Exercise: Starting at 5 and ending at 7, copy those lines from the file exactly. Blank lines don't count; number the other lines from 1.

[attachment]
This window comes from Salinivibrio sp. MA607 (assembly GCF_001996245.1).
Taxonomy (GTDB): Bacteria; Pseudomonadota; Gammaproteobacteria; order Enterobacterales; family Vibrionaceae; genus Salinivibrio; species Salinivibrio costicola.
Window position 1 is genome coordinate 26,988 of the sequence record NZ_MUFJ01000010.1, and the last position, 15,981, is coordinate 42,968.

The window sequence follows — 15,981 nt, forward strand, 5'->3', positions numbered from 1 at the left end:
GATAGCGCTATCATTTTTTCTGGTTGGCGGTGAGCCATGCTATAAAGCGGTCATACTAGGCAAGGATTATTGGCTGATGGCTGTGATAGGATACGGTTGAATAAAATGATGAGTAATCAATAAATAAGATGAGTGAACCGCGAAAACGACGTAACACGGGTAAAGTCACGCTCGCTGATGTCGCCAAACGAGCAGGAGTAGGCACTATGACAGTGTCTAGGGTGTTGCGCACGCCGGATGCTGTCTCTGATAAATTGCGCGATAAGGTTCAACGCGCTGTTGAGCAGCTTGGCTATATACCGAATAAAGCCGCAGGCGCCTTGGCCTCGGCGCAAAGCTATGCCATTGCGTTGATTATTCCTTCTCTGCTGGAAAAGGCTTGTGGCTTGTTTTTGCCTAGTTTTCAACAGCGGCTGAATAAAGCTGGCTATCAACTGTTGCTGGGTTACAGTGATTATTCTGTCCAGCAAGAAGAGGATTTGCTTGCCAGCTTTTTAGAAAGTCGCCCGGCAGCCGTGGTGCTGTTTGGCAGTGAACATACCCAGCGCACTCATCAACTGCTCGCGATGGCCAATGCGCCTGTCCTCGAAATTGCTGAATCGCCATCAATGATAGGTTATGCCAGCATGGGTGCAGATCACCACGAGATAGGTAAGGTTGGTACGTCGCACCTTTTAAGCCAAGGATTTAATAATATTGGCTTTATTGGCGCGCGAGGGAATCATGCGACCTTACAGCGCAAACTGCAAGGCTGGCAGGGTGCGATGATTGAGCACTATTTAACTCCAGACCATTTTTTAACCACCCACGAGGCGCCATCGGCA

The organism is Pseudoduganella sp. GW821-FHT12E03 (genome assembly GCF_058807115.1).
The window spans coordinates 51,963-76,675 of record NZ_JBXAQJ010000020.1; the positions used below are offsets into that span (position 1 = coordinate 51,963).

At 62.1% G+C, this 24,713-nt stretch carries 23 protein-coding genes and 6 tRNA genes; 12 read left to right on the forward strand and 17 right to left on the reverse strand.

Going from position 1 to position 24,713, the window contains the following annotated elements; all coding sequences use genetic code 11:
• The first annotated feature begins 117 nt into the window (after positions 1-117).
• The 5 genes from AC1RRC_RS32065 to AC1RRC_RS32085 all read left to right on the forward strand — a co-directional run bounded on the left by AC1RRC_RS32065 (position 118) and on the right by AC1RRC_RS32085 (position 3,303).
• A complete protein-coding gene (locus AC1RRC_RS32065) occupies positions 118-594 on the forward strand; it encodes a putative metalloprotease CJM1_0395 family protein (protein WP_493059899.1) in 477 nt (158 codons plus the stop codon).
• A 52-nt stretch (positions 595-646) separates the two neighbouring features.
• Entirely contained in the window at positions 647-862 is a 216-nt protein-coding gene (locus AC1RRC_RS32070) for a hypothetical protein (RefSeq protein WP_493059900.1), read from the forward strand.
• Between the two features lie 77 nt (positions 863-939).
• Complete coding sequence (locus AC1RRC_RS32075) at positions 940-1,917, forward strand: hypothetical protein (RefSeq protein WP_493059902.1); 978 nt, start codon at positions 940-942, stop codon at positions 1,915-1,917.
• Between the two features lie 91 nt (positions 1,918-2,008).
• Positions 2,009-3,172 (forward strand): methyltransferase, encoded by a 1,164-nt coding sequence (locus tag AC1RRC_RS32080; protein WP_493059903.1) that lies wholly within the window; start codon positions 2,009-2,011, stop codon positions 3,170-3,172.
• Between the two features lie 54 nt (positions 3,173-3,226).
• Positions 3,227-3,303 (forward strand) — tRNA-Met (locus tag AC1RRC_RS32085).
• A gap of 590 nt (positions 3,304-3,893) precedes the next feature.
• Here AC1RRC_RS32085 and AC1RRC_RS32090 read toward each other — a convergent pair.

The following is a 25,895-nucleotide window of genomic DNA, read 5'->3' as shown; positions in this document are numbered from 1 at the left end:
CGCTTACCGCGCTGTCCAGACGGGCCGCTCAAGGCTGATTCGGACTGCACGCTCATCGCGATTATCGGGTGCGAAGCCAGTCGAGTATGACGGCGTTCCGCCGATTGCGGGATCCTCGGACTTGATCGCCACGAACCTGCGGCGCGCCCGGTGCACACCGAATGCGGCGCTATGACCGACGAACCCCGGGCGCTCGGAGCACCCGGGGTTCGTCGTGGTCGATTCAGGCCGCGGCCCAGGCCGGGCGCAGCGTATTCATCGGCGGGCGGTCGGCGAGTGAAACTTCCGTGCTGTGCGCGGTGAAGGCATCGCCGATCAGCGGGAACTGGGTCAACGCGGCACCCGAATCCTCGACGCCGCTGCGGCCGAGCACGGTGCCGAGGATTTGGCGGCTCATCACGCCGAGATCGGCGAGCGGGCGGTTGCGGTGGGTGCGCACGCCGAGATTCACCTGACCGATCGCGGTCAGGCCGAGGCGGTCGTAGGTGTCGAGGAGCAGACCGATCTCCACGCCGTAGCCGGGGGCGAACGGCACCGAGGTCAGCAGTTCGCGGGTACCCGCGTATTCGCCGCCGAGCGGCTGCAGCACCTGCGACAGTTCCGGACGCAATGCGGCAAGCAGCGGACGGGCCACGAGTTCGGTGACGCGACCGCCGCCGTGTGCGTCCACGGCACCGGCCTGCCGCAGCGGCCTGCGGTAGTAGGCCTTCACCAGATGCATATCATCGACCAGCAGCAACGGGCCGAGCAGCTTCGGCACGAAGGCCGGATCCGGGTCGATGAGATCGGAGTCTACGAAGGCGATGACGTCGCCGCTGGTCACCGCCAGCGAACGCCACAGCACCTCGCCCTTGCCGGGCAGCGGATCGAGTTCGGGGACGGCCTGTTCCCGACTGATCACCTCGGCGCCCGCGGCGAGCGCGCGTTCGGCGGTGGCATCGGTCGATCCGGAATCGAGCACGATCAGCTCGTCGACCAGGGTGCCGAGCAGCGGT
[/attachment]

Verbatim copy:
GATAGCGCTATCATTTTTTCTGGTTGGCGGTGAGCCATGCTATAAAGCGGTCATACTAGGCAAGGATTATTGGCTGATGGCTGTGATAGGATACGGTTGAATAAAATGATGAGTAATCAATAAATAAGATGAGTGAACCGCGAAAACGACGTAACACGGGTAAAGTCACGCTCGCTGATGTCGCCAAACGAGCAGGAGTAGGCACTATGACAGTGTCTAGGGTGTTGCGCACGCCGGATGCTGTCTCTGATAAATTGCGCGATAAGGTTCAACGCGCTGTTGAGCAGCTTGGCTATATACCGAATAAAGCCGCAGGCGCCTTGGCCTCGGCGCAAAGCTATGCCATTGCGTTGATTATTCCTTCTCTGCTGGAAAAGGCTTGTGGCTTGTTTTTGCCTAGTTTTCAACAGCGGCTGAATAAAGCTGGCTATCAACTGTTGCTGGGTTACAGTGATTATTCTGTCCAGCAAGAAGAGGATTTGCTTGCCAGCTTTTTAGAAAGTCGCCCGGCAGCCGTGGTGCTGTTTGGCAGTGAACATACCCAGCGCACTCATCAACTGCTCGCGATGGCCAATGCGCCTGTCCTCGAAATTGCTGAATCGCCATCAATGATAGGTTATGCCAGCATGGGTGCAGATCACCACGAGATAGGTAAGGTTGGTACGTCGCACCTTTTAAGCCAAGGATTTAATAATATTGGCTTTATTGGCGCGCGAGGGAATCATGCGACCTTACAGCGCAAACTGCAAGGCTGGCAGGGTGCGATGATTGAGCACTATTTAACTCCAGACCATTTTTTAACCACCCACGAGGCGCCATCGGCA

The organism is Pseudoduganella sp. GW821-FHT12E03 (genome assembly GCF_058807115.1).
The window spans coordinates 51,963-76,675 of record NZ_JBXAQJ010000020.1; the positions used below are offsets into that span (position 1 = coordinate 51,963).